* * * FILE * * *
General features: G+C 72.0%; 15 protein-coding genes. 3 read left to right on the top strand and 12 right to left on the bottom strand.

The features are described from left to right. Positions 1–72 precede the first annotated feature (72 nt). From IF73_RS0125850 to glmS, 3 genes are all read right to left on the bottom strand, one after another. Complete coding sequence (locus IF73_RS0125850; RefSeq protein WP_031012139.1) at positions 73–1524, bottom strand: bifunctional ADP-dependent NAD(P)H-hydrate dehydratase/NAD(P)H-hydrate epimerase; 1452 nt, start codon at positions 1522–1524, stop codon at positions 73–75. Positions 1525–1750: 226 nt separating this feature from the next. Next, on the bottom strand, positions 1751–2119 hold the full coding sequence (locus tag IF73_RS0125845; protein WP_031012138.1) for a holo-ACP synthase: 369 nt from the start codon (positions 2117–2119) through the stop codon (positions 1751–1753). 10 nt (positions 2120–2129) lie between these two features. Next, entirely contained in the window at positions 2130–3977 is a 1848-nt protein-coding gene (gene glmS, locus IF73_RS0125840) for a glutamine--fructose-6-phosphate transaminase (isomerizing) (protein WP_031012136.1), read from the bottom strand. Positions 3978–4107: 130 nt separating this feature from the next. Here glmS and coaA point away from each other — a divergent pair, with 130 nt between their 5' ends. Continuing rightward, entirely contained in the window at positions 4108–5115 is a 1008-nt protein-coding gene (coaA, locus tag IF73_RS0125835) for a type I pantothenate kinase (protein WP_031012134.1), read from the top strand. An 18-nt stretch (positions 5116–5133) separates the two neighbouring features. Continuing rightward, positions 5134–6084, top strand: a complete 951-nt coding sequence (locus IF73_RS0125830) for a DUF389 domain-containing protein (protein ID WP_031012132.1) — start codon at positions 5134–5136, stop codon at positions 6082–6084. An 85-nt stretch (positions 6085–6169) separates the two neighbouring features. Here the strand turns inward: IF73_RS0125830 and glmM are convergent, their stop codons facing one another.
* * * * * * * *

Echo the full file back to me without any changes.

General features: G+C 72.0%; 15 protein-coding genes. 3 read left to right on the top strand and 12 right to left on the bottom strand.

The features are described from left to right. Positions 1–72 precede the first annotated feature (72 nt). From IF73_RS0125850 to glmS, 3 genes are all read right to left on the bottom strand, one after another. Complete coding sequence (locus IF73_RS0125850; RefSeq protein WP_031012139.1) at positions 73–1524, bottom strand: bifunctional ADP-dependent NAD(P)H-hydrate dehydratase/NAD(P)H-hydrate epimerase; 1452 nt, start codon at positions 1522–1524, stop codon at positions 73–75. Positions 1525–1750: 226 nt separating this feature from the next. Next, on the bottom strand, positions 1751–2119 hold the full coding sequence (locus tag IF73_RS0125845; protein WP_031012138.1) for a holo-ACP synthase: 369 nt from the start codon (positions 2117–2119) through the stop codon (positions 1751–1753). 10 nt (positions 2120–2129) lie between these two features. Next, entirely contained in the window at positions 2130–3977 is a 1848-nt protein-coding gene (gene glmS, locus IF73_RS0125840) for a glutamine--fructose-6-phosphate transaminase (isomerizing) (protein WP_031012136.1), read from the bottom strand. Positions 3978–4107: 130 nt separating this feature from the next. Here glmS and coaA point away from each other — a divergent pair, with 130 nt between their 5' ends. Continuing rightward, entirely contained in the window at positions 4108–5115 is a 1008-nt protein-coding gene (coaA, locus tag IF73_RS0125835) for a type I pantothenate kinase (protein WP_031012134.1), read from the top strand. An 18-nt stretch (positions 5116–5133) separates the two neighbouring features. Continuing rightward, positions 5134–6084, top strand: a complete 951-nt coding sequence (locus IF73_RS0125830) for a DUF389 domain-containing protein (protein ID WP_031012132.1) — start codon at positions 5134–5136, stop codon at positions 6082–6084. An 85-nt stretch (positions 6085–6169) separates the two neighbouring features. Here the strand turns inward: IF73_RS0125830 and glmM are convergent, their stop codons facing one another.